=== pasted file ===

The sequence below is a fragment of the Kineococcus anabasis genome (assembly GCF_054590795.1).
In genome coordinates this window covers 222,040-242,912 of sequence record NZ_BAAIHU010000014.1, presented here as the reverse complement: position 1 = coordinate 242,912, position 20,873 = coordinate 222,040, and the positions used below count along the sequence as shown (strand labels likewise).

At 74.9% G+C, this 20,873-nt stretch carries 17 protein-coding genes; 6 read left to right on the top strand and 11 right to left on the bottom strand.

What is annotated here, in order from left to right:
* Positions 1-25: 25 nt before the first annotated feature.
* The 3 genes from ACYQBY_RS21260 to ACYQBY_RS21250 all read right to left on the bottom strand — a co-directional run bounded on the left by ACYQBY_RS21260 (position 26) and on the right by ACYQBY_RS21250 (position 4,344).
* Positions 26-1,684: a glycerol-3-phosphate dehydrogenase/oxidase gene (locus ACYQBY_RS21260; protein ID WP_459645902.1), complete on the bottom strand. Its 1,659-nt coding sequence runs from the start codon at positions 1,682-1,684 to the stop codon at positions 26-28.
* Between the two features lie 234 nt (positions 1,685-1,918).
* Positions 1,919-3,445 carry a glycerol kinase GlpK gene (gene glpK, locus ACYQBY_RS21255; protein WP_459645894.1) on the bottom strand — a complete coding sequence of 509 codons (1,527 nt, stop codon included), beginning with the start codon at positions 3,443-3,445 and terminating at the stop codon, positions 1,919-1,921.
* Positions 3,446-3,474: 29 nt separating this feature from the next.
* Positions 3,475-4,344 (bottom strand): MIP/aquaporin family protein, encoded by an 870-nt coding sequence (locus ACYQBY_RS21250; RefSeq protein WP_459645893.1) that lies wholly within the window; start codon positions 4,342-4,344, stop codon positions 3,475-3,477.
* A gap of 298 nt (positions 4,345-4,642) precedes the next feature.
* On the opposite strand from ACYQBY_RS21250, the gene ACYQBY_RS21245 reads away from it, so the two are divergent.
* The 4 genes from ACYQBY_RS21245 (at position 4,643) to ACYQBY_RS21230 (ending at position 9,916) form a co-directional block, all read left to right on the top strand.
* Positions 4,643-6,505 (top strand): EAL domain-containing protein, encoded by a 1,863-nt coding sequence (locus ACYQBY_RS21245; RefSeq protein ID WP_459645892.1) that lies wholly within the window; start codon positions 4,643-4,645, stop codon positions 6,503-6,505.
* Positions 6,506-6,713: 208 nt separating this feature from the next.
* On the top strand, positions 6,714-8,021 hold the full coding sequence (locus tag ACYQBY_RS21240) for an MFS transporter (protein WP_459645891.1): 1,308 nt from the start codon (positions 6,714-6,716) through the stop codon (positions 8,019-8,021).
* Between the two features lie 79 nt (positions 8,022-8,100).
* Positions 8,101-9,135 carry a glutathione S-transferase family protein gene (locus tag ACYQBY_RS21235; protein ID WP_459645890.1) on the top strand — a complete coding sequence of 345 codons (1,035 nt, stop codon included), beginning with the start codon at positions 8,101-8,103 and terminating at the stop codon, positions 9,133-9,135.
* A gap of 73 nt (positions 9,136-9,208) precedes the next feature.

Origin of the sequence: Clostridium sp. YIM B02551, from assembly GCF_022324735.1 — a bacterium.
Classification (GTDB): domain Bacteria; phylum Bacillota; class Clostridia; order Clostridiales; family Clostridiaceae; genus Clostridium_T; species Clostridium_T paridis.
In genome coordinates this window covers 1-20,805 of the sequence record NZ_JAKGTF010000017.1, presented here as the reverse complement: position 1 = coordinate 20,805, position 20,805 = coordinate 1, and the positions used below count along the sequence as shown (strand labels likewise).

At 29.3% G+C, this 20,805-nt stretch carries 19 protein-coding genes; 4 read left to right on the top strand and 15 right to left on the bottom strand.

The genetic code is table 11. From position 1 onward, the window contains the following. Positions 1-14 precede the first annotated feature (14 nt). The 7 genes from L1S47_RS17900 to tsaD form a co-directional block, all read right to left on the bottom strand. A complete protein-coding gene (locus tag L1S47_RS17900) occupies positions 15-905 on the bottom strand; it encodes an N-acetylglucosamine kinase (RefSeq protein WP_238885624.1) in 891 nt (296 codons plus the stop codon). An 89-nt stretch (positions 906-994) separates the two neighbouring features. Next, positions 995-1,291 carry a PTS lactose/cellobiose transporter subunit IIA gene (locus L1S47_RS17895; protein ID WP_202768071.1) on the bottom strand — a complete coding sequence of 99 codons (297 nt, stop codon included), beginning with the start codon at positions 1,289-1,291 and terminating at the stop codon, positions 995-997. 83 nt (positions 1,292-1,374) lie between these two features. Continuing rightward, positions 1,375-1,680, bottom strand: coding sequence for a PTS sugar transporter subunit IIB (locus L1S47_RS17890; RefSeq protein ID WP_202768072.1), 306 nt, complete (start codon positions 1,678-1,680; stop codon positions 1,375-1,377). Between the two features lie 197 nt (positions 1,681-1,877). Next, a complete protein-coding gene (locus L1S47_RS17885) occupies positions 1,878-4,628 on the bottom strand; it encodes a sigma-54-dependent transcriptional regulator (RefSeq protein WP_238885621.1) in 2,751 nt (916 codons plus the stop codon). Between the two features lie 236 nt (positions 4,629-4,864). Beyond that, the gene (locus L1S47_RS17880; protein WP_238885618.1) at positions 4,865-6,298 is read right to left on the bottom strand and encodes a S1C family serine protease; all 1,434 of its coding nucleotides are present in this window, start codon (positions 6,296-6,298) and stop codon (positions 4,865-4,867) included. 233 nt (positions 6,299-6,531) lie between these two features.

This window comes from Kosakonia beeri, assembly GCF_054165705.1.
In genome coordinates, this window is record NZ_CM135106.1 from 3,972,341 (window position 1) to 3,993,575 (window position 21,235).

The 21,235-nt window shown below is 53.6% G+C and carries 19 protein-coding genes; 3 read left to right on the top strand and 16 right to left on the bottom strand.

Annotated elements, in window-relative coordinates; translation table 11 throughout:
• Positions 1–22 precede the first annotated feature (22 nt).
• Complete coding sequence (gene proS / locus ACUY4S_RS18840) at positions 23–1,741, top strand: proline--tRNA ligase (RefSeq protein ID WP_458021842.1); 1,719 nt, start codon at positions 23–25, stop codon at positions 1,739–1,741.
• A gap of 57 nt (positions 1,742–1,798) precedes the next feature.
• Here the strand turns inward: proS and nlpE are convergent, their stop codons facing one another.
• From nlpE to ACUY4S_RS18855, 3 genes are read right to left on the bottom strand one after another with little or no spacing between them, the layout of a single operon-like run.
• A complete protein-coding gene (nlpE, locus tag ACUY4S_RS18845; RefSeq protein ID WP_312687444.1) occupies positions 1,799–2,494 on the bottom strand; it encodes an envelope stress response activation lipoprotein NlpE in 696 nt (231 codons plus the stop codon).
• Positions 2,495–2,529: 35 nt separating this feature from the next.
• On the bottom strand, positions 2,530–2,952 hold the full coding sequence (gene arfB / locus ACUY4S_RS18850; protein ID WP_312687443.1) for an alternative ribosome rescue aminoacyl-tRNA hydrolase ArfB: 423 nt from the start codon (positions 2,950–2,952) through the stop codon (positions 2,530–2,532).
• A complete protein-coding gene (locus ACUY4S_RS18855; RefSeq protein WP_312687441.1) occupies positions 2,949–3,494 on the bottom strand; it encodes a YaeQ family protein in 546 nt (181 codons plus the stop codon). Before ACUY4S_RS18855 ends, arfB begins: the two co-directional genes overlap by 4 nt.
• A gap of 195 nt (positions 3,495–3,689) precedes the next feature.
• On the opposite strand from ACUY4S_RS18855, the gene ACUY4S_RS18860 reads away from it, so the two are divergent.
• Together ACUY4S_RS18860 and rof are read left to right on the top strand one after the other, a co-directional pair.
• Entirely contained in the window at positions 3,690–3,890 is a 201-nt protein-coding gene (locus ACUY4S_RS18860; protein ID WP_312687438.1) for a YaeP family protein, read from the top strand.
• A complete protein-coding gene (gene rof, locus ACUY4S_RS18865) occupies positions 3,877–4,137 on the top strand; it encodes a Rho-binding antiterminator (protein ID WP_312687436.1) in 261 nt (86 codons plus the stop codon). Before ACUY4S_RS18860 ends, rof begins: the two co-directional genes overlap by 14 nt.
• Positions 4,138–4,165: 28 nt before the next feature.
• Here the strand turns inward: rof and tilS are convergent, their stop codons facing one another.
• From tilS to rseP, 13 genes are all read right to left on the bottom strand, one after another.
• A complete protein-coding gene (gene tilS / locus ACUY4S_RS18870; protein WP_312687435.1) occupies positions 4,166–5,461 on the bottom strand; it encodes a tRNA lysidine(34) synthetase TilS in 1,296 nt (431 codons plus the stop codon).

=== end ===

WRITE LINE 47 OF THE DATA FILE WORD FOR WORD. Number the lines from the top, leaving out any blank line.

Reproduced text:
• A complete protein-coding gene (gene tilS / locus ACUY4S_RS18870; protein WP_312687435.1) occupies positions 4,166–5,461 on the bottom strand; it encodes a tRNA lysidine(34) synthetase TilS in 1,296 nt (431 codons plus the stop codon).